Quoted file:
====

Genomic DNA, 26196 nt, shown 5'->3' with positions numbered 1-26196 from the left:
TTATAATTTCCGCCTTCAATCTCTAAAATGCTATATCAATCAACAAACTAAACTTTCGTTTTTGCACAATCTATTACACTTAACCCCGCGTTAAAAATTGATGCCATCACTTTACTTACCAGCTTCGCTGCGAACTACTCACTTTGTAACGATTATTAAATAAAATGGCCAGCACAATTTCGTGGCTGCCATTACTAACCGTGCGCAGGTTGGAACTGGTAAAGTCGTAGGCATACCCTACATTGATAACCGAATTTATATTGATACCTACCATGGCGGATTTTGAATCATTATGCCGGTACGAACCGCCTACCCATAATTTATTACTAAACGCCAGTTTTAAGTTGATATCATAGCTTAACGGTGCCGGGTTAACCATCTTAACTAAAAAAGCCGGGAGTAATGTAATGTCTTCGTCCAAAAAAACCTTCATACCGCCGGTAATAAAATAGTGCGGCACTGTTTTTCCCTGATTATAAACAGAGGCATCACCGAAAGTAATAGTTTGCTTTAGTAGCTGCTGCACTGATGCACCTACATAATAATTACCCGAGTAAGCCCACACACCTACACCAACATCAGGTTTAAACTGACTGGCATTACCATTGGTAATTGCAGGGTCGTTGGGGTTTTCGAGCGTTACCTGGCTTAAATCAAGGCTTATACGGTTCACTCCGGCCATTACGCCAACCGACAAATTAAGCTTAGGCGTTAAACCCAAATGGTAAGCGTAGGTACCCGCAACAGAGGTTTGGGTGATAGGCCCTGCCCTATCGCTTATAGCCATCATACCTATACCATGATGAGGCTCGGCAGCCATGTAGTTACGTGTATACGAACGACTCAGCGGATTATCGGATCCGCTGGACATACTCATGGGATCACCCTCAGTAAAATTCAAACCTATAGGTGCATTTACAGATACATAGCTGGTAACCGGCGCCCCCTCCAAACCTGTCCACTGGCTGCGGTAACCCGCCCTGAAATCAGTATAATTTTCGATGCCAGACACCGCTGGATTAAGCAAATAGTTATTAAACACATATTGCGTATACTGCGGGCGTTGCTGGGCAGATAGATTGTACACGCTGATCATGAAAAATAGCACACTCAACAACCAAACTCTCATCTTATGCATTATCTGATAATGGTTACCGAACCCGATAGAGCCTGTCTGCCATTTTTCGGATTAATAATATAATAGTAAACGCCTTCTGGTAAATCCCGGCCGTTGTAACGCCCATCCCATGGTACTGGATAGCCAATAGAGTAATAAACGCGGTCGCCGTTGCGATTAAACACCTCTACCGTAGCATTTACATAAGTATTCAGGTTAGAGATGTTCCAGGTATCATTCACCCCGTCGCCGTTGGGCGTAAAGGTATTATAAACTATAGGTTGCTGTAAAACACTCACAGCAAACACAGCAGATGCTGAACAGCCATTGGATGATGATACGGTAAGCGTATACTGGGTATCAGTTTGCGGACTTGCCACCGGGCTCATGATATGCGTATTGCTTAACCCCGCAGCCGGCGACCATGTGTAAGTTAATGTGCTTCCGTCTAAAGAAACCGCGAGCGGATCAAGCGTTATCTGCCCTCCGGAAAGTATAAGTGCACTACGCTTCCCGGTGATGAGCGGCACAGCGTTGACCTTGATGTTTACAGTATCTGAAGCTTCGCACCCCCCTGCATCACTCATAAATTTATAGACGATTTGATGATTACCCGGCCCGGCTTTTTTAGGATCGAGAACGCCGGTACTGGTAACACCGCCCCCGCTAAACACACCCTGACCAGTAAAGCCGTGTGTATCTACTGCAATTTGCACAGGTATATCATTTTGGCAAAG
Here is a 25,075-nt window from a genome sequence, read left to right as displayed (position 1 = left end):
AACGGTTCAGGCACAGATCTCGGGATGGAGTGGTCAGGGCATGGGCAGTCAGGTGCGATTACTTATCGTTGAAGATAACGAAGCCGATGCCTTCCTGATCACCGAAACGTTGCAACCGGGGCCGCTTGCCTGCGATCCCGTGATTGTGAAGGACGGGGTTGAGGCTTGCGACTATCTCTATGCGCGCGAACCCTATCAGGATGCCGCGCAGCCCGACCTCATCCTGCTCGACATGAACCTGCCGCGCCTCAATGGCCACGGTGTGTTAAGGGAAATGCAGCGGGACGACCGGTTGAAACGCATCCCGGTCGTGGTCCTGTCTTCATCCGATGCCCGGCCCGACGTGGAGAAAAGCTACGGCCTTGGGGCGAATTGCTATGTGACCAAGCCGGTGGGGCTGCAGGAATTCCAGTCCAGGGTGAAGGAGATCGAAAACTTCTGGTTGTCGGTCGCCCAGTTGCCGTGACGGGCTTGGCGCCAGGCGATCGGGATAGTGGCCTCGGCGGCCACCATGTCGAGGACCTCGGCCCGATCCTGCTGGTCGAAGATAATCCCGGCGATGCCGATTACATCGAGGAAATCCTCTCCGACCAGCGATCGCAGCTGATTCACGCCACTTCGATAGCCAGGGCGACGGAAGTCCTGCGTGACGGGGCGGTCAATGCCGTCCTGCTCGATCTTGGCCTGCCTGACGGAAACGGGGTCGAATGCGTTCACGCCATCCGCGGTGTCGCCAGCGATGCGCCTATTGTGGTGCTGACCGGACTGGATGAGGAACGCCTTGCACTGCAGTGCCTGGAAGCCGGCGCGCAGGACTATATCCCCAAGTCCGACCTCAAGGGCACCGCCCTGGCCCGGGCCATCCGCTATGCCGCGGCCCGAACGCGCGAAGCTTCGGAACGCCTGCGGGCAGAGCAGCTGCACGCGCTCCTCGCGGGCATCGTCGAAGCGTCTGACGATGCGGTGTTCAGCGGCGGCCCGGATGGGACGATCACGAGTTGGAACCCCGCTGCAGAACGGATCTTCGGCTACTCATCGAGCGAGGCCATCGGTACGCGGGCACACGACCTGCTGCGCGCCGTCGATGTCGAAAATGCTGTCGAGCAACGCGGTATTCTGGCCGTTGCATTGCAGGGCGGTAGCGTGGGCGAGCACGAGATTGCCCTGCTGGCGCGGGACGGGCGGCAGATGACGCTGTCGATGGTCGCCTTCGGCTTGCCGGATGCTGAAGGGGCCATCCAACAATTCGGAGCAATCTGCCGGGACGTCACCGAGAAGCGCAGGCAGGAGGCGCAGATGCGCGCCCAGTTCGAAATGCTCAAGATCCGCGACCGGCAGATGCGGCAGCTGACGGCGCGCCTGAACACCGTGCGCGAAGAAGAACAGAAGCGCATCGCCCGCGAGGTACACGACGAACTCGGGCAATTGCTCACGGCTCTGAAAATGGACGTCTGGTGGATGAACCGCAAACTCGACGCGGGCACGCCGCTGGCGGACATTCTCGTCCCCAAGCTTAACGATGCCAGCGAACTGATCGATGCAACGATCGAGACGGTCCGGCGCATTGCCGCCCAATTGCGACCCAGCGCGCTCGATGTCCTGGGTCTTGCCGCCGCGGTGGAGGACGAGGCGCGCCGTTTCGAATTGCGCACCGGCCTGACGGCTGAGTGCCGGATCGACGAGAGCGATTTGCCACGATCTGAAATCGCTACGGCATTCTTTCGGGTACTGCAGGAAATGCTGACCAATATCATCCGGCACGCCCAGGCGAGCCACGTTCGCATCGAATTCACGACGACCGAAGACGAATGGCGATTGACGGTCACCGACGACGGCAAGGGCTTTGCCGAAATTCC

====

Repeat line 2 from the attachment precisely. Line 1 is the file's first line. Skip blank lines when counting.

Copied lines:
TTATAATTTCCGCCTTCAATCTCTAAAATGCTATATCAATCAACAAACTAAACTTTCGTTTTTGCACAATCTATTACACTTAACCCCGCGTTAAAAATTGATGCCATCACTTTACTTACCAGCTTCGCTGCGAACTACTCACTTTGTAACGATTATTAAATAAAATGGCCAGCACAATTTCGTGGCTGCCATTACTAACCGTGCGCAGGTTGGAACTGGTAAAGTCGTAGGCATACCCTACATTGATAACCGAATTTATATTGATACCTACCATGGCGGATTTTGAATCATTATGCCGGTACGAACCGCCTACCCATAATTTATTACTAAACGCCAGTTTTAAGTTGATATCATAGCTTAACGGTGCCGGGTTAACCATCTTAACTAAAAAAGCCGGGAGTAATGTAATGTCTTCGTCCAAAAAAACCTTCATACCGCCGGTAATAAAATAGTGCGGCACTGTTTTTCCCTGATTATAAACAGAGGCATCACCGAAAGTAATAGTTTGCTTTAGTAGCTGCTGCACTGATGCACCTACATAATAATTACCCGAGTAAGCCCACACACCTACACCAACATCAGGTTTAAACTGACTGGCATTACCATTGGTAATTGCAGGGTCGTTGGGGTTTTCGAGCGTTACCTGGCTTAAATCAAGGCTTATACGGTTCACTCCGGCCATTACGCCAACCGACAAATTAAGCTTAGGCGTTAAACCCAAATGGTAAGCGTAGGTACCCGCAACAGAGGTTTGGGTGATAGGCCCTGCCCTATCGCTTATAGCCATCATACCTATACCATGATGAGGCTCGGCAGCCATGTAGTTACGTGTATACGAACGACTCAGCGGATTATCGGATCCGCTGGACATACTCATGGGATCACCCTCAGTAAAATTCAAACCTATAGGTGCATTTACAGATACATAGCTGGTAACCGGCGCCCCCTCCAAACCTGTCCACTGGCTGCGGTAACCCGCCCTGAAATCAGTATAATTTTCGATGCCAGACACCGCTGGATTAAGCAAATAGTTATTAAACACATATTGCGTATACTGCGGGCGTTGCTGGGCAGATAGATTGTACACGCTGATCATGAAAAATAGCACACTCAACAACCAAACTCTCATCTTATGCATTATCTGATAATGGTTACCGAACCCGATAGAGCCTGTCTGCCATTTTTCGGATTAATAATATAATAGTAAACGCCTTCTGGTAAATCCCGGCCGTTGTAACGCCCATCCCATGGTACTGGATAGCCAATAGAGTAATAAACGCGGTCGCCGTTGCGATTAAACACCTCTACCGTAGCATTTACATAAGTATTCAGGTTAGAGATGTTCCAGGTATCATTCACCCCGTCGCCGTTGGGCGTAAAGGTATTATAAACTATAGGTTGCTGTAAAACACTCACAGCAAACACAGCAGATGCTGAACAGCCATTGGATGATGATACGGTAAGCGTATACTGGGTATCAGTTTGCGGACTTGCCACCGGGCTCATGATATGCGTATTGCTTAACCCCGCAGCCGGCGACCATGTGTAAGTTAATGTGCTTCCGTCTAAAGAAACCGCGAGCGGATCAAGCGTTATCTGCCCTCCGGAAAGTATAAGTGCACTACGCTTCCCGGTGATGAGCGGCACAGCGTTGACCTTGATGTTTACAGTATCTGAAGCTTCGCACCCCCCTGCATCACTCATAAATTTATAGACGATTTGATGATTACCCGGCCCGGCTTTTTTAGGATCGAGAACGCCGGTACTGGTAACACCGCCCCCGCTAAACACACCCTGACCAGTAAAGCCGTGTGTATCTACTGCAATTTGCACAGGTATATCATTTTGGCAAAG